Egypt (MNN) — Egyptian Christians continue to face persecution, and the pressure highlights the need to pray for those suffering.
Oppression has worsened with the pandemic, with believers suffering from everything from unemployment to lack of medical care. Persecution can even become violent. On October 5, Coptic Christians were attacked after an incident at a wedding. Tom Doyle of Uncharted Ministries says incidents like these are tragically normal.
“Christians have to brace themselves for these kinds of attacks, especially when there are public services, spiritual holidays, weddings, or even funerals,” he says.
This persecution makes life even more difficult for people who convert from Islam to Christianity, as those in the Church often don’t know who to trust.
“When [Muslims] do come to Christ, it’s difficult for them because they typically encounter persecution and isolation. [It’s] a very real possibility that the people they love the most, their families, are the biggest threats in their lives,” Doyle says.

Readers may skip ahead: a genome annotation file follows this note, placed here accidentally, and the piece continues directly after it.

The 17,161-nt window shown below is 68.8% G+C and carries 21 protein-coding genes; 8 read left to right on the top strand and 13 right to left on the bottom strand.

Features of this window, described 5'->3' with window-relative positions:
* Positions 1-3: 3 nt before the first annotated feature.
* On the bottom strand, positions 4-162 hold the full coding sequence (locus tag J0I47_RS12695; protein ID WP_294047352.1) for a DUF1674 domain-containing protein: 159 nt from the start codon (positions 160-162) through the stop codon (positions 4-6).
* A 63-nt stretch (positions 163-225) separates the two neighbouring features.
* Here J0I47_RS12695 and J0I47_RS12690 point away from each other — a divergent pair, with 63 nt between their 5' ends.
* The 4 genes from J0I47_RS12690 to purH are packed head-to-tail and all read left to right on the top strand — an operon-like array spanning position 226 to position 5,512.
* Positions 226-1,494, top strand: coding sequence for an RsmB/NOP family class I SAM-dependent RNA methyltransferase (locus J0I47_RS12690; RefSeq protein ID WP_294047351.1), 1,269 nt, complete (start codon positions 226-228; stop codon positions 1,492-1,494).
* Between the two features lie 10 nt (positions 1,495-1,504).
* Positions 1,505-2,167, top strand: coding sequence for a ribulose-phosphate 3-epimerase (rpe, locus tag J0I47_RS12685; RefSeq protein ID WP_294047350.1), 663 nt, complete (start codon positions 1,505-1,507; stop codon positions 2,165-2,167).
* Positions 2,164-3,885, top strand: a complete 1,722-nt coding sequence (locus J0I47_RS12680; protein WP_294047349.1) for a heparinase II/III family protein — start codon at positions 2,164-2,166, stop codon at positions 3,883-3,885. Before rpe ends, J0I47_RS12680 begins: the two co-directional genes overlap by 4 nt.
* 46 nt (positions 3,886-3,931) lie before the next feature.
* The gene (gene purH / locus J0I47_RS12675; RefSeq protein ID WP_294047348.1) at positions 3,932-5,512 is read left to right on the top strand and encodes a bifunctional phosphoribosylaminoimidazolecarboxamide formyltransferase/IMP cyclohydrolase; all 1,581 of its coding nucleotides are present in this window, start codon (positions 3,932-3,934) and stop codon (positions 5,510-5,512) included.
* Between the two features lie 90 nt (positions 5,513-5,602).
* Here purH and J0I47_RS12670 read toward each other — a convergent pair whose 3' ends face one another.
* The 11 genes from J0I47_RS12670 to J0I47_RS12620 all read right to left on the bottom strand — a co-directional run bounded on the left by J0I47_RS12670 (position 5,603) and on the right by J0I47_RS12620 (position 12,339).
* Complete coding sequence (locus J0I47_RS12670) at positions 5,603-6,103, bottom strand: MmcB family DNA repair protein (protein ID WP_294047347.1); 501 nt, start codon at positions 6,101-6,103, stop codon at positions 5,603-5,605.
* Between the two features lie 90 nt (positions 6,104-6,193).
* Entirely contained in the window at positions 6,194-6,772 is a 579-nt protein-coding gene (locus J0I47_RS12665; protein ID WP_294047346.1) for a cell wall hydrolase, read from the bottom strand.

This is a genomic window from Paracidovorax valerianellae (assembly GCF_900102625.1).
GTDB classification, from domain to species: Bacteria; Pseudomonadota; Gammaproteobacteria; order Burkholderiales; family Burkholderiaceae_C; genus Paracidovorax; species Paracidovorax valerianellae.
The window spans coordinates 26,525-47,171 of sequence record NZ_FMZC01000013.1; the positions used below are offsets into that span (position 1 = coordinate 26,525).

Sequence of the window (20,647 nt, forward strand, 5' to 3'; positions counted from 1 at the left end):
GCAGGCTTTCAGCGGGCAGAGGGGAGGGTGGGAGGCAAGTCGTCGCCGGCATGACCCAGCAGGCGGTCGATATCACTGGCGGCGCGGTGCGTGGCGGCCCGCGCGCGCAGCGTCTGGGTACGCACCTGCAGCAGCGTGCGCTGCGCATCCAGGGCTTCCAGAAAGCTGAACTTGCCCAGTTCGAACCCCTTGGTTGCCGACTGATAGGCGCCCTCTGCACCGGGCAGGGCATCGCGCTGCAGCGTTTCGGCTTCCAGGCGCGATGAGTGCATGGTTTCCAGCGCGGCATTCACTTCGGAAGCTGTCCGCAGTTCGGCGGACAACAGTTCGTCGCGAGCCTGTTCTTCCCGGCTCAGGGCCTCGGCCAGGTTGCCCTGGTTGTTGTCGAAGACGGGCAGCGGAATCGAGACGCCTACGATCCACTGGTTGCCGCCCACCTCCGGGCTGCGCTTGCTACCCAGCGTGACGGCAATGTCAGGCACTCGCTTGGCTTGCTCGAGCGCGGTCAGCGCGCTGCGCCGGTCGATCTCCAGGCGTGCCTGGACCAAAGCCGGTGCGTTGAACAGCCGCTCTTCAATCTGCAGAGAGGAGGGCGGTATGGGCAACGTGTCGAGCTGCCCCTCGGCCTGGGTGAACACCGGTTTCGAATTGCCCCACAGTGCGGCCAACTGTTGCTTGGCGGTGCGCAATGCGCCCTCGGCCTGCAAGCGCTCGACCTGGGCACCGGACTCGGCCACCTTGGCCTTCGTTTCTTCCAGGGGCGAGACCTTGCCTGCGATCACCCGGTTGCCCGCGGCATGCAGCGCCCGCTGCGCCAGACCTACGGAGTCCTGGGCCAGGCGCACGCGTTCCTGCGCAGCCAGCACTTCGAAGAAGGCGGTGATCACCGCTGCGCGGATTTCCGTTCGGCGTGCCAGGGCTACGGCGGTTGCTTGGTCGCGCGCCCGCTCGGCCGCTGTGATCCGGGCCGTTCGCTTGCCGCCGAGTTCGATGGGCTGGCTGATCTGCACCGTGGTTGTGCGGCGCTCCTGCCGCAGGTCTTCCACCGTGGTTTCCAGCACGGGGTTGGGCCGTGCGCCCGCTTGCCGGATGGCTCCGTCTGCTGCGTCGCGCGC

“You also have isolation in Muslim dominated countries. Believers in Christ aren’t always ready to drop the past and assume that because someone came to faith in Christ they’re not a threat. There have been many faked conversions where Muslims went into churches, found out who the leaders were, and just ratted them out to the government.”
Prayer for the Persecuted
With these obstacles in mind, prayer for the persecuted church is vital. November 1 is the International Day of Prayer for the Persecuted Church, and believers around the world will spend the month praying for brothers and sisters in Christ who suffer because of their faith.
Doyle also encourages the Church to remember November 18, which will be the first MBB (Muslim background believer) Global Prayer Day.
“On November 18, be praying for Muslim background believers who have risked it all – family, jobs, security – to come to faith in Christ.”
This important day will be a time to remember persecuted Christians who often face very personal persecution and must overcome distrust from local believers and churches.
Header photo courtesy of Amaury Gutierrez via Unsplash.